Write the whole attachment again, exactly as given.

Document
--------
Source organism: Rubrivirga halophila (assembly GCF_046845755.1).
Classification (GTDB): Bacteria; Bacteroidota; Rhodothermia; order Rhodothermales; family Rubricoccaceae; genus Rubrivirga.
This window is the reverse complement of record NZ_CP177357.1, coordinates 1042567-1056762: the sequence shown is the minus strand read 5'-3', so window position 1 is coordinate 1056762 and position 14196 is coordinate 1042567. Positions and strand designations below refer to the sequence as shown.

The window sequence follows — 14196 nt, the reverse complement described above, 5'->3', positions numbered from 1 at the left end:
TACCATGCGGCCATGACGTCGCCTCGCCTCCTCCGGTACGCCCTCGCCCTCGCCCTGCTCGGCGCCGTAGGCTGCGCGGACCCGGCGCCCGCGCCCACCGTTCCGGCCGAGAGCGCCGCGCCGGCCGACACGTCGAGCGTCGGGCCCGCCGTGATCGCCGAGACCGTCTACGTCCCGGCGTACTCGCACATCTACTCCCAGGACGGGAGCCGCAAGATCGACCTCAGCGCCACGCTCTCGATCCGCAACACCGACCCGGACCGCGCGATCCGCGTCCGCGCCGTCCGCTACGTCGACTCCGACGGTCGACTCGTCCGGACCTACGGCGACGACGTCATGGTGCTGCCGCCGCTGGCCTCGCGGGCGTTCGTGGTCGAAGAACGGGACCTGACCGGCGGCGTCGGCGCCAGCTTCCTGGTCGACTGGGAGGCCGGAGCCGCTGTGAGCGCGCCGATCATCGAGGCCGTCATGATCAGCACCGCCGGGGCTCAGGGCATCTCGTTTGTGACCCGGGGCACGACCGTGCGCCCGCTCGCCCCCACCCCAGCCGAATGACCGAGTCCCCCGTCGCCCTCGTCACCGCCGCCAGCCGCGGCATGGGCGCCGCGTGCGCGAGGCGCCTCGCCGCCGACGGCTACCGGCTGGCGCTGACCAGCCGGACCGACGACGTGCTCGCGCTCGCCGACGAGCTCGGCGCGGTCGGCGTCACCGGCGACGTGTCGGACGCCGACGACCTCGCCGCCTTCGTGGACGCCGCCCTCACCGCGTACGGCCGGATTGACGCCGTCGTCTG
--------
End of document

Source organism: Rubrivirga halophila (assembly GCF_046845755.1).
Classification (GTDB): Bacteria; Bacteroidota; Rhodothermia; order Rhodothermales; family Rubricoccaceae; genus Rubrivirga.
This window is the reverse complement of record NZ_CP177357.1, coordinates 1042567-1056762: the sequence shown is the minus strand read 5'-3', so window position 1 is coordinate 1056762 and position 14196 is coordinate 1042567. Positions and strand designations below refer to the sequence as shown.

The window sequence follows — 14196 nt, the reverse complement described above, 5'->3', positions numbered from 1 at the left end:
TACCATGCGGCCATGACGTCGCCTCGCCTCCTCCGGTACGCCCTCGCCCTCGCCCTGCTCGGCGCCGTAGGCTGCGCGGACCCGGCGCCCGCGCCCACCGTTCCGGCCGAGAGCGCCGCGCCGGCCGACACGTCGAGCGTCGGGCCCGCCGTGATCGCCGAGACCGTCTACGTCCCGGCGTACTCGCACATCTACTCCCAGGACGGGAGCCGCAAGATCGACCTCAGCGCCACGCTCTCGATCCGCAACACCGACCCGGACCGCGCGATCCGCGTCCGCGCCGTCCGCTACGTCGACTCCGACGGTCGACTCGTCCGGACCTACGGCGACGACGTCATGGTGCTGCCGCCGCTGGCCTCGCGGGCGTTCGTGGTCGAAGAACGGGACCTGACCGGCGGCGTCGGCGCCAGCTTCCTGGTCGACTGGGAGGCCGGAGCCGCTGTGAGCGCGCCGATCATCGAGGCCGTCATGATCAGCACCGCCGGGGCTCAGGGCATCTCGTTTGTGACCCGGGGCACGACCGTGCGCCCGCTCGCCCCCACCCCAGCCGAATGACCGAGTCCCCCGTCGCCCTCGTCACCGCCGCCAGCCGCGGCATGGGCGCCGCGTGCGCGAGGCGCCTCGCCGCCGACGGCTACCGGCTGGCGCTGACCAGCCGGACCGACGACGTGCTCGCGCTCGCCGACGAGCTCGGCGCGGTCGGCGTCACCGGCGACGTGTCGGACGCCGACGACCTCGCCGCCTTCGTGGACGCCGCCCTCACCGCGTACGGCCGGATTGACGCCGTCGTCTG